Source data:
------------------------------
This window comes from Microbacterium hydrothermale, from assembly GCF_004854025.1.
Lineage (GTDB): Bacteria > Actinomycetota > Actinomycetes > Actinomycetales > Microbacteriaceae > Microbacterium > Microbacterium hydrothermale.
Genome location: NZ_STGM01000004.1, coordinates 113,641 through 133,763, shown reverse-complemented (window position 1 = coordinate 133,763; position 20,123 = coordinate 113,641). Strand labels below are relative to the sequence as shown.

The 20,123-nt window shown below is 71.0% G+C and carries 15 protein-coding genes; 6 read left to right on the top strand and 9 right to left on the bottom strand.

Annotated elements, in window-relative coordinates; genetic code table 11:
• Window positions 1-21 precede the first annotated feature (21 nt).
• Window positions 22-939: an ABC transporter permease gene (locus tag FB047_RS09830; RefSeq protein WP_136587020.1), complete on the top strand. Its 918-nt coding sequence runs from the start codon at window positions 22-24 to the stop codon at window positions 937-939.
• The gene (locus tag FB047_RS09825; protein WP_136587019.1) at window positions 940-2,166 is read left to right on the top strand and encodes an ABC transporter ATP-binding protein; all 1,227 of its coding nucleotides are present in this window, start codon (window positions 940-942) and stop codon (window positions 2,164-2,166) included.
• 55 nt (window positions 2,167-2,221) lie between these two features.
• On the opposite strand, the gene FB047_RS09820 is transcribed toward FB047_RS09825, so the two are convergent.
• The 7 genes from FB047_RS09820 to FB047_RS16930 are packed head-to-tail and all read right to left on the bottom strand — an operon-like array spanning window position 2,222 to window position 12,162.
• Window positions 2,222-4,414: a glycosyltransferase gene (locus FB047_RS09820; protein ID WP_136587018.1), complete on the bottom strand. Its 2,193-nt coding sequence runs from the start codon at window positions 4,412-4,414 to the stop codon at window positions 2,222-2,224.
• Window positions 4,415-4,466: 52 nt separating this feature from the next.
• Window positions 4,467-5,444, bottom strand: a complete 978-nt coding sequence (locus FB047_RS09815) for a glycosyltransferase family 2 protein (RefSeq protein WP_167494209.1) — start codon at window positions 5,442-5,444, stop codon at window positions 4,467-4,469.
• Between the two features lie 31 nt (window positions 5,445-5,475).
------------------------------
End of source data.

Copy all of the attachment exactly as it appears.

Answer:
This window comes from Microbacterium hydrothermale, from assembly GCF_004854025.1.
Lineage (GTDB): Bacteria > Actinomycetota > Actinomycetes > Actinomycetales > Microbacteriaceae > Microbacterium > Microbacterium hydrothermale.
Genome location: NZ_STGM01000004.1, coordinates 113,641 through 133,763, shown reverse-complemented (window position 1 = coordinate 133,763; position 20,123 = coordinate 113,641). Strand labels below are relative to the sequence as shown.

The 20,123-nt window shown below is 71.0% G+C and carries 15 protein-coding genes; 6 read left to right on the top strand and 9 right to left on the bottom strand.

Annotated elements, in window-relative coordinates; genetic code table 11:
• Window positions 1-21 precede the first annotated feature (21 nt).
• Window positions 22-939: an ABC transporter permease gene (locus tag FB047_RS09830; RefSeq protein WP_136587020.1), complete on the top strand. Its 918-nt coding sequence runs from the start codon at window positions 22-24 to the stop codon at window positions 937-939.
• The gene (locus tag FB047_RS09825; protein WP_136587019.1) at window positions 940-2,166 is read left to right on the top strand and encodes an ABC transporter ATP-binding protein; all 1,227 of its coding nucleotides are present in this window, start codon (window positions 940-942) and stop codon (window positions 2,164-2,166) included.
• 55 nt (window positions 2,167-2,221) lie between these two features.
• On the opposite strand, the gene FB047_RS09820 is transcribed toward FB047_RS09825, so the two are convergent.
• The 7 genes from FB047_RS09820 to FB047_RS16930 are packed head-to-tail and all read right to left on the bottom strand — an operon-like array spanning window position 2,222 to window position 12,162.
• Window positions 2,222-4,414: a glycosyltransferase gene (locus FB047_RS09820; protein ID WP_136587018.1), complete on the bottom strand. Its 2,193-nt coding sequence runs from the start codon at window positions 4,412-4,414 to the stop codon at window positions 2,222-2,224.
• Window positions 4,415-4,466: 52 nt separating this feature from the next.
• Window positions 4,467-5,444, bottom strand: a complete 978-nt coding sequence (locus FB047_RS09815) for a glycosyltransferase family 2 protein (RefSeq protein WP_167494209.1) — start codon at window positions 5,442-5,444, stop codon at window positions 4,467-4,469.
• Between the two features lie 31 nt (window positions 5,445-5,475).